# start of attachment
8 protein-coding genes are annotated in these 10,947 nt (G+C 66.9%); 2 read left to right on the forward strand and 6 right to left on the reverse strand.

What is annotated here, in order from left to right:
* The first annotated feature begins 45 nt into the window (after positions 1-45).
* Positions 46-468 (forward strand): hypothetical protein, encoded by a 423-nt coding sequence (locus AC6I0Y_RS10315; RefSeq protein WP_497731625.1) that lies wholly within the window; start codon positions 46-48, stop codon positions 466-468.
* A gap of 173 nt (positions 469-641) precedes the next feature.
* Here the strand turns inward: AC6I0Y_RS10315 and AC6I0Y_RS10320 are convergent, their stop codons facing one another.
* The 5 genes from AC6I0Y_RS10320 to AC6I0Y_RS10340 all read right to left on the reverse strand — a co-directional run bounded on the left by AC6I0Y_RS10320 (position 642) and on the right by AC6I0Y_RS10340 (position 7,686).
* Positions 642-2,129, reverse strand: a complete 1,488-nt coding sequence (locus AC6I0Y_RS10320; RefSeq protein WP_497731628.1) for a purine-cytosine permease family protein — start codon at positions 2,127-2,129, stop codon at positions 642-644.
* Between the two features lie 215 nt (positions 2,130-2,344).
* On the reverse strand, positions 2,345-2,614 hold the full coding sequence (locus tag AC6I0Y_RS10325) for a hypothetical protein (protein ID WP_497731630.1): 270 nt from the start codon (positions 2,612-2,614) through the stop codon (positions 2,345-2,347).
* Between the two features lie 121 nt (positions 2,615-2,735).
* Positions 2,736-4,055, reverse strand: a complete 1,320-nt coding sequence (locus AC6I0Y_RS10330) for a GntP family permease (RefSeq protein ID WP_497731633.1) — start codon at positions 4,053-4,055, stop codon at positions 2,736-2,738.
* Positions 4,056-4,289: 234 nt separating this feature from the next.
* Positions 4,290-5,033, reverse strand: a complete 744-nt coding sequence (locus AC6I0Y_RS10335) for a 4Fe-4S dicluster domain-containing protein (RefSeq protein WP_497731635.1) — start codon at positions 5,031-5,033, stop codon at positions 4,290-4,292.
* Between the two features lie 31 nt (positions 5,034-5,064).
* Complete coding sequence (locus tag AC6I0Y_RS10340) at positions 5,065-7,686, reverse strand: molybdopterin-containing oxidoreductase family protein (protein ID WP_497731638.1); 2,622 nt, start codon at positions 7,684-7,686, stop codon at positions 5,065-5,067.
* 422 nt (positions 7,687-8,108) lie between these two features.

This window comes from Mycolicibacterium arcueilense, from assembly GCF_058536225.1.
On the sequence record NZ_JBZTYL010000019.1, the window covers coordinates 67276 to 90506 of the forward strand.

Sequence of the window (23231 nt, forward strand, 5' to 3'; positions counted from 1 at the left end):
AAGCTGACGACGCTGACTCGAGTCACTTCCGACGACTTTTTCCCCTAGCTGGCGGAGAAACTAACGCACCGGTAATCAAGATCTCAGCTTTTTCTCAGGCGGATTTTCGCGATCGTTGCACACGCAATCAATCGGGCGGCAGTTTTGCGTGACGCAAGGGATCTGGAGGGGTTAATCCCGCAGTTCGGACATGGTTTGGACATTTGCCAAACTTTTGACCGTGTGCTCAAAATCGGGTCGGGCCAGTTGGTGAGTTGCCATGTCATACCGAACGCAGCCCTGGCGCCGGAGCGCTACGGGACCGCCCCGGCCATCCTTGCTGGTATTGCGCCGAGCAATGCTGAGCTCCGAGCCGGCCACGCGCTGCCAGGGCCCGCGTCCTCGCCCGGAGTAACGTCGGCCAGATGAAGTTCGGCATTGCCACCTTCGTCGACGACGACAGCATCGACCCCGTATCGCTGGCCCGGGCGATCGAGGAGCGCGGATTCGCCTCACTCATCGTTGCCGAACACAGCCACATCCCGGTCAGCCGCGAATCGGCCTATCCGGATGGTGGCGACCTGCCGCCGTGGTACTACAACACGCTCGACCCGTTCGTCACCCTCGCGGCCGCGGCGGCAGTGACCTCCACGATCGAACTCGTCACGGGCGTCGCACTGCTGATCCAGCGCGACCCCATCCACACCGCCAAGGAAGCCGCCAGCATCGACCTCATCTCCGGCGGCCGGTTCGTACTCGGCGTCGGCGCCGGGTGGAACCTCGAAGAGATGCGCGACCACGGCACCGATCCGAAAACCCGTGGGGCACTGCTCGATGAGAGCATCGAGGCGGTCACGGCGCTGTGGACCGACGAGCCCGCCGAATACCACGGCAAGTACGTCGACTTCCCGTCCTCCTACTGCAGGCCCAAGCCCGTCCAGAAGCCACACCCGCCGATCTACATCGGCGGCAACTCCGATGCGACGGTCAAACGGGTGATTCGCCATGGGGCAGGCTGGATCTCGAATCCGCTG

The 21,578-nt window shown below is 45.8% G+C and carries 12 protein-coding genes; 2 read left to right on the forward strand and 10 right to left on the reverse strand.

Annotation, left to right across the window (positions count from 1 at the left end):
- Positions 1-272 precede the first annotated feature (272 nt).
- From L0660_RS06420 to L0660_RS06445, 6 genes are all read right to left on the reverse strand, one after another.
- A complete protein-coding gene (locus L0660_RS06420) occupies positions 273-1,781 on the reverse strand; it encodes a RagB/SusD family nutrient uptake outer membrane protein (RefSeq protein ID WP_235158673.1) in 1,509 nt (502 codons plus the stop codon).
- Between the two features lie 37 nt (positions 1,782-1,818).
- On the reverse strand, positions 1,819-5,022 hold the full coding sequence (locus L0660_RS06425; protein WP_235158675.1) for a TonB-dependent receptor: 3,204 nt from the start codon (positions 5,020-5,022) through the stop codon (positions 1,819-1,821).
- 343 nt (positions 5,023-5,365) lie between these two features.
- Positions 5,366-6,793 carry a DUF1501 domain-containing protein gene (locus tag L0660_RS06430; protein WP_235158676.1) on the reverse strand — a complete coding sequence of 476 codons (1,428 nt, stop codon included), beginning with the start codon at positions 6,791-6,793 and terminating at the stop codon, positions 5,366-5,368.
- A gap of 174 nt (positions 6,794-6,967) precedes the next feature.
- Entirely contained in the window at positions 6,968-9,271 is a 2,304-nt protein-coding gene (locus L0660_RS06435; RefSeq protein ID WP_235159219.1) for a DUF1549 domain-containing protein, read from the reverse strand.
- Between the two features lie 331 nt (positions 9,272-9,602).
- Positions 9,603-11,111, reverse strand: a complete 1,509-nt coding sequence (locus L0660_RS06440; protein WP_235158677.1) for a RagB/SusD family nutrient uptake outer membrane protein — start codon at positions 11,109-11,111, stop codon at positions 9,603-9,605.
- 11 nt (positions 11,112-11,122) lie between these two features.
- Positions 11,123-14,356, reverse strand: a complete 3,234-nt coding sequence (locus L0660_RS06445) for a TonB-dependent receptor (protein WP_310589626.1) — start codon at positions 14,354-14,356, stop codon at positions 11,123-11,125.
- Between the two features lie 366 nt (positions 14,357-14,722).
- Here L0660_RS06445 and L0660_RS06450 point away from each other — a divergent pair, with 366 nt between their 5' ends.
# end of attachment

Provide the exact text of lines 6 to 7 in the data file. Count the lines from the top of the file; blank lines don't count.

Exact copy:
* Here the strand turns inward: AC6I0Y_RS10315 and AC6I0Y_RS10320 are convergent, their stop codons facing one another.
* The 5 genes from AC6I0Y_RS10320 to AC6I0Y_RS10340 all read right to left on the reverse strand — a co-directional run bounded on the left by AC6I0Y_RS10320 (position 642) and on the right by AC6I0Y_RS10340 (position 7,686).